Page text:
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Data-storage suit sends shockwaves through PC industry

Compaq battles a class-action lawsuit alleging the computer maker shipped PCs with faulty floppy drives that could corrupt data transferred to floppy disks.

    Will lawyers wring another huge class-action settlement out of a major PC maker?

    The answer to that question could send reverberations through the high-tech industry as Compaq Computer battles a class-action lawsuit similar to the huge one that smacked Toshiba. With the lawsuit still in its earliest stages, word leaked out yesterday that Compaq's lawyers may have admitted a floppy drive flaw affecting 1.7 million Presario PCs.

    Officially, Compaq spokesperson Alan Hodel said today: "We did not acknowledge this. There is no basis for the plaintiffs' lawsuit, and we are going to vigorously defend against it."

    The bigger issue may be how lawyers use the press and how companies react, analysts said. Microsoft's antitrust battle with the government, for example, has largely played out before the media, through both public disclosure and a series of leaks.

    Media hype surrounded the Toshiba case early on. After settling with Toshiba, the Beaumont, Texas, law firm of Reaud; Orgain, Bell & Tucker; and law offices of L. DeWayne Layfield rushed out to proclaim their $2.1 billion triumph over the PC maker. But Toshiba America vice president and general manager Jeffrey Friederichs put the figure no higher than $1 billion and potentially as little as $600 million.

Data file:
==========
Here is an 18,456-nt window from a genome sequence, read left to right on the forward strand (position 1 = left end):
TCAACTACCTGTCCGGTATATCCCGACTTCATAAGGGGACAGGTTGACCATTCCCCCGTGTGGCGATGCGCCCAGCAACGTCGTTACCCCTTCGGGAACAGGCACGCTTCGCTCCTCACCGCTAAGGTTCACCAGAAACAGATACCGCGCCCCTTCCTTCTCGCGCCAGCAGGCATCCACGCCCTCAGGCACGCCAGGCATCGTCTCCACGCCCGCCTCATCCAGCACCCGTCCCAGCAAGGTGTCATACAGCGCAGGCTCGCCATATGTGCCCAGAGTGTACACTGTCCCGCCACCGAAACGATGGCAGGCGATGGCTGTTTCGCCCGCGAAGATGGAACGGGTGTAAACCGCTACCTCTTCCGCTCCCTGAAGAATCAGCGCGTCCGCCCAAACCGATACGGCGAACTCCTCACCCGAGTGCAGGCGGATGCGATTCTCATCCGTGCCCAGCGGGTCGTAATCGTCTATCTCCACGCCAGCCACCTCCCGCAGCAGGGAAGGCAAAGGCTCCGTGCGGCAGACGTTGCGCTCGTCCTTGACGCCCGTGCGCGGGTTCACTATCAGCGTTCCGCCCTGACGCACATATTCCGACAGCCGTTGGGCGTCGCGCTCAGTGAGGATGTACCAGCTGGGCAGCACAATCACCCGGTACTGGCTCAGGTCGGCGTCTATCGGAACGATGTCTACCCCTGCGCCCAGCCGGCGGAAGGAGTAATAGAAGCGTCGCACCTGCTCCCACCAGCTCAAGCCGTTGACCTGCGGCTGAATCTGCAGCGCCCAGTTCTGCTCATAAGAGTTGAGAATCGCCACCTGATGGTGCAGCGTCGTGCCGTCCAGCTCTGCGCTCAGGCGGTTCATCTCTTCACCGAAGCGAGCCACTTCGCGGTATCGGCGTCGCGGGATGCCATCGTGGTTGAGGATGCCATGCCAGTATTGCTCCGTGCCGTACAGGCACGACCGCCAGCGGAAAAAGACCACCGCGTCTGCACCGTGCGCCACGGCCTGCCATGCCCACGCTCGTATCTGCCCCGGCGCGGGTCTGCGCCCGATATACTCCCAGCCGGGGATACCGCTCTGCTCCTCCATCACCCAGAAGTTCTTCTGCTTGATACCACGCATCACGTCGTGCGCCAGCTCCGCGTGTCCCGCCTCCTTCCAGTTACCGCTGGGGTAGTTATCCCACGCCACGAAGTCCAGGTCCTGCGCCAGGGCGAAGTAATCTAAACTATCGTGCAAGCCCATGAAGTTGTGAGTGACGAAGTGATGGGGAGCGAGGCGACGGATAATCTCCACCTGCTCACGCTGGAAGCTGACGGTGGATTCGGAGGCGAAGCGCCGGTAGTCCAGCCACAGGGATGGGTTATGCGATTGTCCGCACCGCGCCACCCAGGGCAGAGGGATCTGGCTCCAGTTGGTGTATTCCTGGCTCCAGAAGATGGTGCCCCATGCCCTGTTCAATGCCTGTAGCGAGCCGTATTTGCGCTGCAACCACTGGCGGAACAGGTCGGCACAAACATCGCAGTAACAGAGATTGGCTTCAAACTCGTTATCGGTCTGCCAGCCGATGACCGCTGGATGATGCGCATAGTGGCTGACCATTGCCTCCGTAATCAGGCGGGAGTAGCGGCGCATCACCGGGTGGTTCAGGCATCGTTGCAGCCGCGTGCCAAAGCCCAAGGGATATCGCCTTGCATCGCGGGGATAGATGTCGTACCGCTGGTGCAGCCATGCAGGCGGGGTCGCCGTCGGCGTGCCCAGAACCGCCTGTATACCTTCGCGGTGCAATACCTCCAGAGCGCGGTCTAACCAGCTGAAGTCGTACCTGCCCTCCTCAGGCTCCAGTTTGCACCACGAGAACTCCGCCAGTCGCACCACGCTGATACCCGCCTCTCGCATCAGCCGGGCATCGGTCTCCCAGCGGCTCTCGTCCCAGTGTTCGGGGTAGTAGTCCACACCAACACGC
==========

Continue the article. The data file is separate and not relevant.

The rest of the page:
Days later--with a war chest of $147.5 million from their Toshiba victory--the law firm, which cut its teeth fighting big tobacco and asbestos companies, filed five more suits.

    The suits allege the computer makers shipped PCs with faulty floppy drives that could corrupt data transferred to floppy disks. This, they contend, harmed consumers.

    "The whole lawsuit is the height of ludicrous litigation," said Technology Business Research analyst Lindy Lesperance. "If you look at the cases these lawyers pursued before--tobacco and asbestos--you have considerable consumer harm. Where's the harm here? You have no consumers who have complained of a problem."

    Compaq, which was sued simultaneously with Emachines and Hewlett-Packard faces a similar dilemma as Microsoft: fighting a lawsuit before the court of the media as well as the court of law, said legal experts.

    Lawyers met before a judge on Monday, with Compaq making 10 motions, including a request to seal the court record and to move the trial to another venue. The judge denied the motions but gave both parties until March 6 to decide what information would be confidential.

    Compaq revealed that on Saturday it had sent an undisclosed number of Presario PC owners a postcard warning of a floppy drive problem and directed them to download a software patch. Hodel said that problem, discovered during testing for the one alleged in the suit, is different and occurs only in "extreme" occasions.

    One source close to the matter contends someone--possibly the plaintiffs--then leaked a confidential settlement letter to the media that when read out of the context of negotiations appeared to indicate Compaq admitted fault.